Email mishaps happen. I remember sending out my first email newsletter. My palms were sweating and I was quite nervous.I had checked, rechecked, and had three sets of eyes do more checks to ensure everything was up to par. I had even sent out an internal test to my co-workers who had deemed it good enough to send to our customers.
But yet, I was still nervous that I would somehow include someone who hadn’t consented to the newsletter and be whisked off to jail or forced to pay an enormous fine or worse, that I had made some awful spelling error.
I quickly hit the back button and decided to do one last check over the HTML, the text, the images and the contacts. Everything looked good. I bit my tongue and hit “send to contacts” and closed my eyes as if bracing myself for an explosion.
And then…nothing happened. The email was sent off to a couple hundred customers and I had just sent out my first perfect email newsletter with zero mistakes – email mishaps avoided!
As I was about to exit out of the application I noticed something out of the corner of my eye – the subject line remained “Newsletter Test”. I quietly panicked, realizing that I had messed up my first email newsletter. I had forgotten to change the subject from my internal test.
This mistake was small given the circumstances, and lucky for me we were able to let it go and move on after we had a little laugh.
So what are some of the other email mishaps you can encounter and more importantly, what should you do?
Email Went Out At The Wrong Time
Take a look at how far out you are from the date the message should have been sent. Sending out your Halloween email a week early is ok because you are close enough to the time that your customers will understand. Sending your Happy Halloween email out two weeks after Halloween makes no sense. Similarly, sending our a Christmas greeting in July also makes no sense and requires a little bit of a follow up explanation.
Sending Duplicate Emails
Did you accidently send that email twice? In this instance it’s best just to leave it. Your customers don’t need a bunch of duplicates and then your apology on top of that. They’ll understand the duplicate but might get irritated if you begin to send even more emails to explain.
This entirely depends on the type of formatting error. If you’ve forgot to include a space between a paragraph and your formatting error is relatively minor, you can avoid sending a duplicate. However, if your formatting error is more severe, for example it doesn’t allow mobile users to open the email, you will need to correct it and resend.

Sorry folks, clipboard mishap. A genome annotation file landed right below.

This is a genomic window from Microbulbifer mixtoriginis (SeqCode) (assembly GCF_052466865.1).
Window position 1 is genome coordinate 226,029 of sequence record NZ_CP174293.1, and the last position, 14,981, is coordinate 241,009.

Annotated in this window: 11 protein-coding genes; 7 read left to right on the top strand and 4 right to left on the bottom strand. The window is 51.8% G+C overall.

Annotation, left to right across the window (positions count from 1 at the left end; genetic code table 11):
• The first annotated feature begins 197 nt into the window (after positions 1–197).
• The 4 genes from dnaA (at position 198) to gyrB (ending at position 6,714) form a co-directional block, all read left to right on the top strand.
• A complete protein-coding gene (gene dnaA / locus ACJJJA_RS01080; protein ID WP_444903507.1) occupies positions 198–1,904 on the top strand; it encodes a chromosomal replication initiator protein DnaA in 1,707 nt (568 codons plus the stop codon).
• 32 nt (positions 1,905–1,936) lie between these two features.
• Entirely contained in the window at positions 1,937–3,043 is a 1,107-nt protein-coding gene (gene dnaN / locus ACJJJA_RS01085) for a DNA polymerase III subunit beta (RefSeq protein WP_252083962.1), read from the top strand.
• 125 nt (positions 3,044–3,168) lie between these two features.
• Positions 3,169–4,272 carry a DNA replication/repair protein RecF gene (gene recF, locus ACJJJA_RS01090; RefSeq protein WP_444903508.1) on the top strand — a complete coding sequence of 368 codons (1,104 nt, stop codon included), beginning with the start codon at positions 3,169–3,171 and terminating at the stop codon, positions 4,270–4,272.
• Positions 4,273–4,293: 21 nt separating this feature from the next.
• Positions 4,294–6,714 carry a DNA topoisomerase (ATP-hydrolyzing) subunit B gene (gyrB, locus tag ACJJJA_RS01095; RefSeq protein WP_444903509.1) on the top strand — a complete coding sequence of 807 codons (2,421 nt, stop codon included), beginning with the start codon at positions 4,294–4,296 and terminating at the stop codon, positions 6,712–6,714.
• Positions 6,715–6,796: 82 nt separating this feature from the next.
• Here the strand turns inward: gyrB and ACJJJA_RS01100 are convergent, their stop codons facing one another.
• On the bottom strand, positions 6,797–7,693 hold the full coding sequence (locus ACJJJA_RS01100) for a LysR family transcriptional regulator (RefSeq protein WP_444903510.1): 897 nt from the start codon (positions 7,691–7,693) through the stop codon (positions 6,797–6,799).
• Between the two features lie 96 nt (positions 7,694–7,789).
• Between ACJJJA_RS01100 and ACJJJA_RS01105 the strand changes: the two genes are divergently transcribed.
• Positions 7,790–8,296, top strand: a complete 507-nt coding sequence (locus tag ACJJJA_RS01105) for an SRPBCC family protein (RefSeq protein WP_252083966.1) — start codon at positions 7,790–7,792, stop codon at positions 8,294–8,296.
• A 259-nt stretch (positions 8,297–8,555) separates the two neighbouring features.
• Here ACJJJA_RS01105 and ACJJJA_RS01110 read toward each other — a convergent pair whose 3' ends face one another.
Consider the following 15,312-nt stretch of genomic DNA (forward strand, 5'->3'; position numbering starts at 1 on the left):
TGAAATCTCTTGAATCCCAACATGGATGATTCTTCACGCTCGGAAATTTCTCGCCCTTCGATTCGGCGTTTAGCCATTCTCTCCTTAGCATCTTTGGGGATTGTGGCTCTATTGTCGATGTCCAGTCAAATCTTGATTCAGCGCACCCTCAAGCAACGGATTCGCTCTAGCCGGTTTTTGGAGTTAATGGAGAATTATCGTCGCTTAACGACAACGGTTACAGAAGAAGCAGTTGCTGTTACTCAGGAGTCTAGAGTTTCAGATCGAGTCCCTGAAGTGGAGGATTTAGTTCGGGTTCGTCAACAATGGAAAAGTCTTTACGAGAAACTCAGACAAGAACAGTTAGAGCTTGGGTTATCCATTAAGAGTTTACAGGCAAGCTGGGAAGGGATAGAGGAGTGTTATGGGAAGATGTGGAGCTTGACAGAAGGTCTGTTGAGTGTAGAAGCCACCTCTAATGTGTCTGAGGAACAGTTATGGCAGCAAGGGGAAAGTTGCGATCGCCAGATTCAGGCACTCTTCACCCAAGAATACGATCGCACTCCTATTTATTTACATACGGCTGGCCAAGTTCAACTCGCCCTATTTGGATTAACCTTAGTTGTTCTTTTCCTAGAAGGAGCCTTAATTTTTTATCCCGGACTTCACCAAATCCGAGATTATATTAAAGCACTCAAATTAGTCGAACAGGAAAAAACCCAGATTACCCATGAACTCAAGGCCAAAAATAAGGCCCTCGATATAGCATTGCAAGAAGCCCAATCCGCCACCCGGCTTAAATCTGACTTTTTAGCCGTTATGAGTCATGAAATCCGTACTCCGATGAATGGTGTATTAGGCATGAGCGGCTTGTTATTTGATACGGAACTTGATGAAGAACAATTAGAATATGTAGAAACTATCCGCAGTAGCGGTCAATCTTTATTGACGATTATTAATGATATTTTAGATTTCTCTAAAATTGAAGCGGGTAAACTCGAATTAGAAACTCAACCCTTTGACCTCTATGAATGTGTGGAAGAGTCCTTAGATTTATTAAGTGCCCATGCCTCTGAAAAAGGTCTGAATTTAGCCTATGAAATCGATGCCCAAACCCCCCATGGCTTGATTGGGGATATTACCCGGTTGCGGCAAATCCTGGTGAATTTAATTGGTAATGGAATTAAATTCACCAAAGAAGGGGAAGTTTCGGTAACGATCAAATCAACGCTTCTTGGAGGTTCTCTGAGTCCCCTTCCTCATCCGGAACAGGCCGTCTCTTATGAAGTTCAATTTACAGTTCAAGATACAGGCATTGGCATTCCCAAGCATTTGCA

Mail Merge Errors
Although not a huge error, I once got an email from a company saying “Hey Kathy!”. The next email I got was one apologizing for getting my name wrong. Maybe it’s because I’m horrible with names as well but the error gave me a laugh and warmed me up to the company. After all, what is more human than making a harmless mistake?
Links in Email Are Erroneous
If the link goes to a dead page try using a 301 redirect before you send out another email. But if the link is apart of a call to action (CTA) and you can’t use a simple 301 redirect, you will want to resend an email with the correct link.
A simple typo can usually go unexplained, however, if the type was an offensive word then you’ll need to send a follow up email apologizing. See the example below from Webit Congress:
Subjects to Use For Apologies
Subjects for your error depend on the error itself. If it was a small error that didn’t offen anyone you can use a subject such as: “Oops! We made a mistake” “Correction!” and “Sorry”. These let the customers know right away that the email before had some kind of error. If your error was offensive you’ll want to avoid using exclamation points and will want to be as sincere as possible.
If you need to implement full damage control, don’t include graphics and colorful fonts in your apology email. A plain text email to express your sincerest apologies is what you need. BackCountry.com sent out their monthly newsletter with the subject: “Mother Nature hates you. Deal with it”. Their email was meant to coincide with April showers but actually coincided with deadly tornado outbreak in the U.S. In this case, a sincere apology was needed.
Have you ever sent out a mistake in the email? How did you solve your email mishaps? Let me know in the comments below!
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